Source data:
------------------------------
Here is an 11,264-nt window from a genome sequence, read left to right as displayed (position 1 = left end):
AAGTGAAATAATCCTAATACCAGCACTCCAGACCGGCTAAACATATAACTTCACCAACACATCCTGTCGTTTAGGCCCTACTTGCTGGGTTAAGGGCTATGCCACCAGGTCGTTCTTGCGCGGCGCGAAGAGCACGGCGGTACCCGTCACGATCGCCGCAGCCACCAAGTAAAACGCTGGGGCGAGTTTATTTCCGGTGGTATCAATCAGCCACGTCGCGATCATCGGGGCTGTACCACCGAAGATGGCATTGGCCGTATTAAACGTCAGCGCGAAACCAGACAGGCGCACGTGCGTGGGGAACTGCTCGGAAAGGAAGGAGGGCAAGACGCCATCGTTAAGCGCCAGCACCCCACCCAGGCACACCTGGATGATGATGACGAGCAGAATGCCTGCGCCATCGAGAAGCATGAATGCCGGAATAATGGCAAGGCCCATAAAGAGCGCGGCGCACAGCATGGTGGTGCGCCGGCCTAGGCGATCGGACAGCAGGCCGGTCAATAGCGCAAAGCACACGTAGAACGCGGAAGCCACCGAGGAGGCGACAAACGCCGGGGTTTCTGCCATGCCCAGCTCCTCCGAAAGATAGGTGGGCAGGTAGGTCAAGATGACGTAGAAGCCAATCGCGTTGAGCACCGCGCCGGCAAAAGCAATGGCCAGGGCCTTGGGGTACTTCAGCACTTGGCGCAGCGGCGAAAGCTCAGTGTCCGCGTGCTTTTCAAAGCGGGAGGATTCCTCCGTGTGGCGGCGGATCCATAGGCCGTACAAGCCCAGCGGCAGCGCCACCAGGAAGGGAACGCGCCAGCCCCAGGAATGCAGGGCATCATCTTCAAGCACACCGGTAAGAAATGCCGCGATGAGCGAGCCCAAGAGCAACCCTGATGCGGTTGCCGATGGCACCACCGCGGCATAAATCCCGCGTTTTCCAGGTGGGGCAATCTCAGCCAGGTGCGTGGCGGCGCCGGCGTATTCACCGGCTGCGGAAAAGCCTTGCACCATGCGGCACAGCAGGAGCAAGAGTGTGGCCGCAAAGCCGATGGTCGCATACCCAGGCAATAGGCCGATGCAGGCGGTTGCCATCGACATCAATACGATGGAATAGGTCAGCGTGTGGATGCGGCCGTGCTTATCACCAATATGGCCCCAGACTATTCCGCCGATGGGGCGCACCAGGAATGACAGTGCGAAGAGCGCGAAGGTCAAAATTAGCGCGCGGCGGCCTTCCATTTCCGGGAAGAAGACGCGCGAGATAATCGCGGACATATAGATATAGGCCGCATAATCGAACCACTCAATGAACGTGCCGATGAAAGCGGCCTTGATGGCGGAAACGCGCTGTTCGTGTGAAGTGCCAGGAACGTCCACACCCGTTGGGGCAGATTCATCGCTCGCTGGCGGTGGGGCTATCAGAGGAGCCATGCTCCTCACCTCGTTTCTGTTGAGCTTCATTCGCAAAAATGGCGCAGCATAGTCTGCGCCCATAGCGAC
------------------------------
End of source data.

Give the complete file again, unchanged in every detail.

Here is an 11,264-nt window from a genome sequence, read left to right as displayed (position 1 = left end):
AAGTGAAATAATCCTAATACCAGCACTCCAGACCGGCTAAACATATAACTTCACCAACACATCCTGTCGTTTAGGCCCTACTTGCTGGGTTAAGGGCTATGCCACCAGGTCGTTCTTGCGCGGCGCGAAGAGCACGGCGGTACCCGTCACGATCGCCGCAGCCACCAAGTAAAACGCTGGGGCGAGTTTATTTCCGGTGGTATCAATCAGCCACGTCGCGATCATCGGGGCTGTACCACCGAAGATGGCATTGGCCGTATTAAACGTCAGCGCGAAACCAGACAGGCGCACGTGCGTGGGGAACTGCTCGGAAAGGAAGGAGGGCAAGACGCCATCGTTAAGCGCCAGCACCCCACCCAGGCACACCTGGATGATGATGACGAGCAGAATGCCTGCGCCATCGAGAAGCATGAATGCCGGAATAATGGCAAGGCCCATAAAGAGCGCGGCGCACAGCATGGTGGTGCGCCGGCCTAGGCGATCGGACAGCAGGCCGGTCAATAGCGCAAAGCACACGTAGAACGCGGAAGCCACCGAGGAGGCGACAAACGCCGGGGTTTCTGCCATGCCCAGCTCCTCCGAAAGATAGGTGGGCAGGTAGGTCAAGATGACGTAGAAGCCAATCGCGTTGAGCACCGCGCCGGCAAAAGCAATGGCCAGGGCCTTGGGGTACTTCAGCACTTGGCGCAGCGGCGAAAGCTCAGTGTCCGCGTGCTTTTCAAAGCGGGAGGATTCCTCCGTGTGGCGGCGGATCCATAGGCCGTACAAGCCCAGCGGCAGCGCCACCAGGAAGGGAACGCGCCAGCCCCAGGAATGCAGGGCATCATCTTCAAGCACACCGGTAAGAAATGCCGCGATGAGCGAGCCCAAGAGCAACCCTGATGCGGTTGCCGATGGCACCACCGCGGCATAAATCCCGCGTTTTCCAGGTGGGGCAATCTCAGCCAGGTGCGTGGCGGCGCCGGCGTATTCACCGGCTGCGGAAAAGCCTTGCACCATGCGGCACAGCAGGAGCAAGAGTGTGGCCGCAAAGCCGATGGTCGCATACCCAGGCAATAGGCCGATGCAGGCGGTTGCCATCGACATCAATACGATGGAATAGGTCAGCGTGTGGATGCGGCCGTGCTTATCACCAATATGGCCCCAGACTATTCCGCCGATGGGGCGCACCAGGAATGACAGTGCGAAGAGCGCGAAGGTCAAAATTAGCGCGCGGCGGCCTTCCATTTCCGGGAAGAAGACGCGCGAGATAATCGCGGACATATAGATATAGGCCGCATAATCGAACCACTCAATGAACGTGCCGATGAAAGCGGCCTTGATGGCGGAAACGCGCTGTTCGTGTGAAGTGCCAGGAACGTCCACACCCGTTGGGGCAGATTCATCGCTCGCTGGCGGTGGGGCTATCAGAGGAGCCATGCTCCTCACCTCGTTTCTGTTGAGCTTCATTCGCAAAAATGGCGCAGCATAGTCTGCGCCCATAGCGAC